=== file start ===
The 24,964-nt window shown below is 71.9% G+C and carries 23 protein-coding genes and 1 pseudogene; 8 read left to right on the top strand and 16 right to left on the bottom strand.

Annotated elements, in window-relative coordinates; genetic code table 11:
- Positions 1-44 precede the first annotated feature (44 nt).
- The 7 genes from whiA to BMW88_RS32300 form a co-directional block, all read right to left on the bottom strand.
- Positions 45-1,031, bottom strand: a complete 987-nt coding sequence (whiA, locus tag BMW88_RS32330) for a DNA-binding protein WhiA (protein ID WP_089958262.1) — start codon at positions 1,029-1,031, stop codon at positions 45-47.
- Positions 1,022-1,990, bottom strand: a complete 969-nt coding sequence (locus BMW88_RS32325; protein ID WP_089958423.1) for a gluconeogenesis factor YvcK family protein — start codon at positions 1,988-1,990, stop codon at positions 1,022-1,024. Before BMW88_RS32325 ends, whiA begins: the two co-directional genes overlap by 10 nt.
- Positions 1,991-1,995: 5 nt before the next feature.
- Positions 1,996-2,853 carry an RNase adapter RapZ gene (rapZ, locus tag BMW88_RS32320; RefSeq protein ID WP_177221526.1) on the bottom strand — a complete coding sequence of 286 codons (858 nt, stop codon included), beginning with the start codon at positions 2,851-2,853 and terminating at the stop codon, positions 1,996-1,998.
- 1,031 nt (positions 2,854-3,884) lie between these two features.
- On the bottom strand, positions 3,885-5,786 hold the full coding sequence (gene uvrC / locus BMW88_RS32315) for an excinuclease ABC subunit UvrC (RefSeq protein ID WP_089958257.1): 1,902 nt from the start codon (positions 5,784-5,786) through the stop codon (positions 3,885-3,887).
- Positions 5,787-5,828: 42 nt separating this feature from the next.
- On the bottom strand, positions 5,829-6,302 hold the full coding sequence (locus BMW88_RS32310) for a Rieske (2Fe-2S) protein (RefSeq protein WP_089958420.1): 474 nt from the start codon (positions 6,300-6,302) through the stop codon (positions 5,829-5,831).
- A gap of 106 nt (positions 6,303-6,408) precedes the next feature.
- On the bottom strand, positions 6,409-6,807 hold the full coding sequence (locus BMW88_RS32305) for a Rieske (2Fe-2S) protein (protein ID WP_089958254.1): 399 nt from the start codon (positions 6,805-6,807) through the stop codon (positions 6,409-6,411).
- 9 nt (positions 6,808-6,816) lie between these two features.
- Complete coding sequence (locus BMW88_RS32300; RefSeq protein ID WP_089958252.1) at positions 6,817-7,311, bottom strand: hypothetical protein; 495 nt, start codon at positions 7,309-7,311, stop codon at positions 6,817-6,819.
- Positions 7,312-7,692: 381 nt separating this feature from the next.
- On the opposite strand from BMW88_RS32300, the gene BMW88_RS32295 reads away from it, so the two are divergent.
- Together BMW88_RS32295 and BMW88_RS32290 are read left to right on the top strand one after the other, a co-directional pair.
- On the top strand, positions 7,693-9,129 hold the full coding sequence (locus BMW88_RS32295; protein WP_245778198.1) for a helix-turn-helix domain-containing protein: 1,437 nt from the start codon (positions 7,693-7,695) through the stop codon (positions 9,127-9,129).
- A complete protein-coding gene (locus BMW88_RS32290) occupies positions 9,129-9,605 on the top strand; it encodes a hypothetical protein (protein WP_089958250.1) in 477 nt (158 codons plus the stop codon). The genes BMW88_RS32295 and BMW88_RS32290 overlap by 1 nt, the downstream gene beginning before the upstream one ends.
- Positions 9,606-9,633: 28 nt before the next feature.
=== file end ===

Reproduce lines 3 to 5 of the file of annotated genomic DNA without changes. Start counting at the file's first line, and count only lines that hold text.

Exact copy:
- Positions 1-44 precede the first annotated feature (44 nt).
- The 7 genes from whiA to BMW88_RS32300 form a co-directional block, all read right to left on the bottom strand.
- Positions 45-1,031, bottom strand: a complete 987-nt coding sequence (whiA, locus tag BMW88_RS32330) for a DNA-binding protein WhiA (protein ID WP_089958262.1) — start codon at positions 1,029-1,031, stop codon at positions 45-47.